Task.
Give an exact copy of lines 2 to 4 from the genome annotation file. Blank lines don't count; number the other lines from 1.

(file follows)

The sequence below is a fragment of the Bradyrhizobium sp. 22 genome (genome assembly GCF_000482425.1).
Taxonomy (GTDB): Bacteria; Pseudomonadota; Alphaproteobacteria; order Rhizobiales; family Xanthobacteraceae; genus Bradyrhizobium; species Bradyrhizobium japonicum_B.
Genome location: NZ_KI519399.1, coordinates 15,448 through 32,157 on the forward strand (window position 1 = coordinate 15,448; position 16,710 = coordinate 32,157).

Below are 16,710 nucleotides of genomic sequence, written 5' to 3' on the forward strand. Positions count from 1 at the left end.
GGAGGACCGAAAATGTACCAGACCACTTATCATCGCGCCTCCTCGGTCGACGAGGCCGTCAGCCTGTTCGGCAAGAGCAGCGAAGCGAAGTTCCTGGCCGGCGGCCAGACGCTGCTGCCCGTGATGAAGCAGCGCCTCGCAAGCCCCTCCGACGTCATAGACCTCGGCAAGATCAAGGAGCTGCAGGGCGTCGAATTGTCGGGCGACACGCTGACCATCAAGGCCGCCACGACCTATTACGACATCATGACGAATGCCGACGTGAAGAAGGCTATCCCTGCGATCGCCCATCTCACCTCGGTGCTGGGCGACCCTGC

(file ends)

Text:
Taxonomy (GTDB): Bacteria; Pseudomonadota; Alphaproteobacteria; order Rhizobiales; family Xanthobacteraceae; genus Bradyrhizobium; species Bradyrhizobium japonicum_B.
Genome location: NZ_KI519399.1, coordinates 15,448 through 32,157 on the forward strand (window position 1 = coordinate 15,448; position 16,710 = coordinate 32,157).

Below are 16,710 nucleotides of genomic sequence, written 5' to 3' on the forward strand. Positions count from 1 at the left end.